I am working on a 2D game, where there's a game "board" on which other game objects are placed.

This this is 2D, my starting point was to design a class that will internally use a 2d array for the actual stored game objects.

This class could be simply accessed by 2 indices: (i, j) to get game objects on it.

My problem is that i have no idea how to make the game "board" "propagate" its data onto its children.

Design questions i ran into are:

  1. Should the children placed on the board have display properties such as size, screen position?
  2. Should the board itself dictate this information?
  3. How to update children in case the board changes some of its properties? (position, etc).
  4. Should the board be aware of the types of objects stored in it ?

I have no idea how similar things such as WPF or other UI frameworks go about organizing a "container like" object that can arrange or apply certain UI properties to its children.


2 Answers 2


The answer to most of your questions is: It depends.

What you should keep in mind when designing this kind of system:

  • Does the grid have a constant size?
  • All cells have the same size?
  • GameObjects can be in-between cells?
  • Most of the cells will be full or empty?
  • How often does your GameObjects change it's position?
  • What is the source of logic? The board or the GameObjects?

If your board size is constant and cells are all of the same size, then it's good to make the board control the position. But if your GameObjects can be in-between the cells, then it's better to make them control the position separately from its index.

If most of your cells are going to be empty, putting your GO's in an array and just keeping it's indices available inside it is a good idea. If they most cells are going to be filled, an 2d array seems better.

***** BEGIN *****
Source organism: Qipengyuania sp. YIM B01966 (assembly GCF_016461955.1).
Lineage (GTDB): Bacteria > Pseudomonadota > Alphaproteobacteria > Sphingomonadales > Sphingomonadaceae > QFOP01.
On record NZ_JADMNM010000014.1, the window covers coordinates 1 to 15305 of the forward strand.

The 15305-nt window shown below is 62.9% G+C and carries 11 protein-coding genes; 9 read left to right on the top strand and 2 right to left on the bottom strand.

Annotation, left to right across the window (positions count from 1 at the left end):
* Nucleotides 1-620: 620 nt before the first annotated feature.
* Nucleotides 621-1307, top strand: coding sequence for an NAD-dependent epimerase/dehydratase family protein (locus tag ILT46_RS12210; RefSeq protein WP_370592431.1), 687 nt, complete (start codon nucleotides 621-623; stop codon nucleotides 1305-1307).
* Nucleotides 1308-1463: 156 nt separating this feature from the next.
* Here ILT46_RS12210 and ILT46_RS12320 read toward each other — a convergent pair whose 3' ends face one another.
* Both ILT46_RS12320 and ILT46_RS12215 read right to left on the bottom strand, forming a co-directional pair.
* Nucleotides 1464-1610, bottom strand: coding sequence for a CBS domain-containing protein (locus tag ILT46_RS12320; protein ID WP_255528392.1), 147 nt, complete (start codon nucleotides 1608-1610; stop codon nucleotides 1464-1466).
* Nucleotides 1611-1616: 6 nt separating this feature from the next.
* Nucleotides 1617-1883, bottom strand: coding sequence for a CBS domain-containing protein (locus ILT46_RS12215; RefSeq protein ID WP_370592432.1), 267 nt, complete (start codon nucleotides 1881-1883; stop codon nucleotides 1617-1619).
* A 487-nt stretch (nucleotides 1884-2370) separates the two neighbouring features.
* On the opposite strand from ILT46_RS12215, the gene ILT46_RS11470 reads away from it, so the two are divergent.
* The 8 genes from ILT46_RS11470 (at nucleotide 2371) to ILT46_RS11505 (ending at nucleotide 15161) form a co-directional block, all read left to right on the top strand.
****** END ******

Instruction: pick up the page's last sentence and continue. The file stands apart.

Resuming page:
To decide what updates(the board or the game objects) think of what is the source of the logic. For example: In a Chess game, it's a mix. The piece gives its rules, but the board knows where is everything.

And keep in mind: Do what feels right and seems good for you, but don't pre-optimize! If it's working and no flaws are detected, keep it this way.


Ideally, you'd structure it in whatever way would allow you to write self-describing code.

player["Black"].piece["Rook2"].move(2, 0);


chess_board.move("Black", "Rook2", [2, 0]);

Both of these are horrible pseudocode hacks and not exactly indicative of the final product, but hopefully provide consideration of how you might want to address the abstract concepts of playing the boardgame in terms of your code.

In terms of common issues, are you planning on animating pieces as they move?
If so, you might want pieces to control their own state.

Another consideration might be to "bind" and "unbind" pieces from squares.
Give the pieces a simple, loosely-coupled interface for querying the square they're in and/or the square they're moving to.

Your board could talk 100% in grid-coordinates (making rule-keeping easier, depending on the game), then the pieces could use those grid-coordinates to enforce rules, AND to request a connection to talk to their new grid square (dropping the connection to the previous square).

Most of the positioning logic for drawing, et cetera, could be held within a piece, which just needs to take the grid-coordinates and position itself inside the center of the grid square (when it's done animating).

At this point, pieces and squares could be put in separate arrays and updated separately, even.
Pieces would control their logic/presentation based on the grid coordinates they're given by the squares they're talking to.
Squares could maintain any bonuses that they might hold (snakes/triple-word-score/go directly to jail), and confer those to a piece, if the square believes that the rule is appropriate to that piece at that time (eg: go-to-jail/jail + just-visiting).

Note that this isn't THE way to do things.
In fact, it might be way over-engineered for your needs.
Or under-engineered.

Or it might just look like nonsense, because you'd really like to write the code from the perspective of the player who rolls dice/picks up a card/etc and manually moves a piece, versus a piece which moves itself or a board which pushes a piece around.


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